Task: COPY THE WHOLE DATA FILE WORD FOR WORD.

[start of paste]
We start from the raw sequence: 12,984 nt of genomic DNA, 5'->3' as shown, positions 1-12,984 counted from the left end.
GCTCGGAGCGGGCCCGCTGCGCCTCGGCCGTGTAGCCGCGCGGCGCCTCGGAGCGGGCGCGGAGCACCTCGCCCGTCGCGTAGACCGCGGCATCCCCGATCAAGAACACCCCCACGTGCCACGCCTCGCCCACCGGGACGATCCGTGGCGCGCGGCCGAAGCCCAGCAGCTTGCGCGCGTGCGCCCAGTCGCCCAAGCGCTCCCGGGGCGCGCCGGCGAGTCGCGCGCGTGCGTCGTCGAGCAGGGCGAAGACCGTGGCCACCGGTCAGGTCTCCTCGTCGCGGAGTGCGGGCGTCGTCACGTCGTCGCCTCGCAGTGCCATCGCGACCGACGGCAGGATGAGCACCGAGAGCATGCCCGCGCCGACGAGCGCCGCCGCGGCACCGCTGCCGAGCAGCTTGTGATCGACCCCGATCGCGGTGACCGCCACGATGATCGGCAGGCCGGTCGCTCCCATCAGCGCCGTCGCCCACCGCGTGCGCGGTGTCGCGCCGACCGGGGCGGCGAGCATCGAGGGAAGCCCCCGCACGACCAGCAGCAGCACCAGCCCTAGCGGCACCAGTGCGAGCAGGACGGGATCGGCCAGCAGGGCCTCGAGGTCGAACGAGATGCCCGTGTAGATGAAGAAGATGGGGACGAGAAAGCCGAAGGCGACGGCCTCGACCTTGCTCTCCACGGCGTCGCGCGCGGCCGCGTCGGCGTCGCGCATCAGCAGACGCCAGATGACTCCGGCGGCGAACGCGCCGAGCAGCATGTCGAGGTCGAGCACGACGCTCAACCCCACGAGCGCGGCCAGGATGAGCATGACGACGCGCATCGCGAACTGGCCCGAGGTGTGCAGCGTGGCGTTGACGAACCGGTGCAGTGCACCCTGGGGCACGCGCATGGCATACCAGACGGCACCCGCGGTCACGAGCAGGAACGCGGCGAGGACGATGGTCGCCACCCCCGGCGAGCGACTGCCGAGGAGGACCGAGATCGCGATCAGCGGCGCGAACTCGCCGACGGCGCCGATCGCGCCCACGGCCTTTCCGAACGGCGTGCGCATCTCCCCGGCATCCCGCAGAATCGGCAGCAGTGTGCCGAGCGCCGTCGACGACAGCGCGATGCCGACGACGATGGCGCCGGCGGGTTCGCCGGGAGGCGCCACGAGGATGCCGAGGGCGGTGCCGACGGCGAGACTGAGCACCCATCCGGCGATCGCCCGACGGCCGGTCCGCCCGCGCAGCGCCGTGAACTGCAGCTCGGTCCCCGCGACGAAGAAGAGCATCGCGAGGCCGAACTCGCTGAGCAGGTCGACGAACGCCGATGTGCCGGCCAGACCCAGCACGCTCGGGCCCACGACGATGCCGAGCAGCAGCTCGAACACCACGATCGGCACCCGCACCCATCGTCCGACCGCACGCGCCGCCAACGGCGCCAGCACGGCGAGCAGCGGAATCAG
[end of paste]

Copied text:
We start from the raw sequence: 12,984 nt of genomic DNA, 5'->3' as shown, positions 1-12,984 counted from the left end.
GCTCGGAGCGGGCCCGCTGCGCCTCGGCCGTGTAGCCGCGCGGCGCCTCGGAGCGGGCGCGGAGCACCTCGCCCGTCGCGTAGACCGCGGCATCCCCGATCAAGAACACCCCCACGTGCCACGCCTCGCCCACCGGGACGATCCGTGGCGCGCGGCCGAAGCCCAGCAGCTTGCGCGCGTGCGCCCAGTCGCCCAAGCGCTCCCGGGGCGCGCCGGCGAGTCGCGCGCGTGCGTCGTCGAGCAGGGCGAAGACCGTGGCCACCGGTCAGGTCTCCTCGTCGCGGAGTGCGGGCGTCGTCACGTCGTCGCCTCGCAGTGCCATCGCGACCGACGGCAGGATGAGCACCGAGAGCATGCCCGCGCCGACGAGCGCCGCCGCGGCACCGCTGCCGAGCAGCTTGTGATCGACCCCGATCGCGGTGACCGCCACGATGATCGGCAGGCCGGTCGCTCCCATCAGCGCCGTCGCCCACCGCGTGCGCGGTGTCGCGCCGACCGGGGCGGCGAGCATCGAGGGAAGCCCCCGCACGACCAGCAGCAGCACCAGCCCTAGCGGCACCAGTGCGAGCAGGACGGGATCGGCCAGCAGGGCCTCGAGGTCGAACGAGATGCCCGTGTAGATGAAGAAGATGGGGACGAGAAAGCCGAAGGCGACGGCCTCGACCTTGCTCTCCACGGCGTCGCGCGCGGCCGCGTCGGCGTCGCGCATCAGCAGACGCCAGATGACTCCGGCGGCGAACGCGCCGAGCAGCATGTCGAGGTCGAGCACGACGCTCAACCCCACGAGCGCGGCCAGGATGAGCATGACGACGCGCATCGCGAACTGGCCCGAGGTGTGCAGCGTGGCGTTGACGAACCGGTGCAGTGCACCCTGGGGCACGCGCATGGCATACCAGACGGCACCCGCGGTCACGAGCAGGAACGCGGCGAGGACGATGGTCGCCACCCCCGGCGAGCGACTGCCGAGGAGGACCGAGATCGCGATCAGCGGCGCGAACTCGCCGACGGCGCCGATCGCGCCCACGGCCTTTCCGAACGGCGTGCGCATCTCCCCGGCATCCCGCAGAATCGGCAGCAGTGTGCCGAGCGCCGTCGACGACAGCGCGATGCCGACGACGATGGCGCCGGCGGGTTCGCCGGGAGGCGCCACGAGGATGCCGAGGGCGGTGCCGACGGCGAGACTGAGCACCCATCCGGCGATCGCCCGACGGCCGGTCCGCCCGCGCAGCGCCGTGAACTGCAGCTCGGTCCCCGCGACGAAGAAGAGCATCGCGAGGCCGAACTCGCTGAGCAGGTCGACGAACGCCGATGTGCCGGCCAGACCCAGCACGCTCGGGCCCACGACGATGCCGAGCAGCAGCTCGAACACCACGATCGGCACCCGCACCCATCGTCCGACCGCACGCGCCGCCAACGGCGCCAGCACGGCGAGCAGCGGAATCAG